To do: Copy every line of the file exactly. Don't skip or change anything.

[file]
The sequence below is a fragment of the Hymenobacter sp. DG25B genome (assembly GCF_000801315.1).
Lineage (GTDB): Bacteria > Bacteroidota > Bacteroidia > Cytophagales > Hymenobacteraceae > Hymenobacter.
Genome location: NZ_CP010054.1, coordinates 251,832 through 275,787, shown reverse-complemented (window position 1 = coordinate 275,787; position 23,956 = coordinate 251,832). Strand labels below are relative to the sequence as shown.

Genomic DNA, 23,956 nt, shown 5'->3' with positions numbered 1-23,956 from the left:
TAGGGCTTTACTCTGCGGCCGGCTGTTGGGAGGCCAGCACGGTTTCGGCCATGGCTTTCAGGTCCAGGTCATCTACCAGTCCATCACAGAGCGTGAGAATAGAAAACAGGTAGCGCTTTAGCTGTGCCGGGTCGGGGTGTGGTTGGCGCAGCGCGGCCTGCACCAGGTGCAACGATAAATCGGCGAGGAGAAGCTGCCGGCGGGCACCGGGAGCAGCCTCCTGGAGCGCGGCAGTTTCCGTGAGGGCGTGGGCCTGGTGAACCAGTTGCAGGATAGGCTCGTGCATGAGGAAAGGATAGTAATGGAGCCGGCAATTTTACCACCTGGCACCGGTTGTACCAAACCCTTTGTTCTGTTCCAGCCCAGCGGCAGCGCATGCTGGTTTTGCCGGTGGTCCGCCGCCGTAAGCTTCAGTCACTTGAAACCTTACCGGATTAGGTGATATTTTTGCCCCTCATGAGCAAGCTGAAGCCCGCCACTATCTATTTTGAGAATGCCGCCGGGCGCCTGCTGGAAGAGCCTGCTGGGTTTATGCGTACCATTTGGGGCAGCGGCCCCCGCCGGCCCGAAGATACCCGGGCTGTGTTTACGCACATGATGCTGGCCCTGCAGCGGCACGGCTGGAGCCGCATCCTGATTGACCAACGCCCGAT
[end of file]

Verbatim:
The sequence below is a fragment of the Hymenobacter sp. DG25B genome (assembly GCF_000801315.1).
Lineage (GTDB): Bacteria > Bacteroidota > Bacteroidia > Cytophagales > Hymenobacteraceae > Hymenobacter.
Genome location: NZ_CP010054.1, coordinates 251,832 through 275,787, shown reverse-complemented (window position 1 = coordinate 275,787; position 23,956 = coordinate 251,832). Strand labels below are relative to the sequence as shown.

Genomic DNA, 23,956 nt, shown 5'->3' with positions numbered 1-23,956 from the left:
TAGGGCTTTACTCTGCGGCCGGCTGTTGGGAGGCCAGCACGGTTTCGGCCATGGCTTTCAGGTCCAGGTCATCTACCAGTCCATCACAGAGCGTGAGAATAGAAAACAGGTAGCGCTTTAGCTGTGCCGGGTCGGGGTGTGGTTGGCGCAGCGCGGCCTGCACCAGGTGCAACGATAAATCGGCGAGGAGAAGCTGCCGGCGGGCACCGGGAGCAGCCTCCTGGAGCGCGGCAGTTTCCGTGAGGGCGTGGGCCTGGTGAACCAGTTGCAGGATAGGCTCGTGCATGAGGAAAGGATAGTAATGGAGCCGGCAATTTTACCACCTGGCACCGGTTGTACCAAACCCTTTGTTCTGTTCCAGCCCAGCGGCAGCGCATGCTGGTTTTGCCGGTGGTCCGCCGCCGTAAGCTTCAGTCACTTGAAACCTTACCGGATTAGGTGATATTTTTGCCCCTCATGAGCAAGCTGAAGCCCGCCACTATCTATTTTGAGAATGCCGCCGGGCGCCTGCTGGAAGAGCCTGCTGGGTTTATGCGTACCATTTGGGGCAGCGGCCCCCGCCGGCCCGAAGATACCCGGGCTGTGTTTACGCACATGATGCTGGCCCTGCAGCGGCACGGCTGGAGCCGCATCCTGATTGACCAACGCCCGAT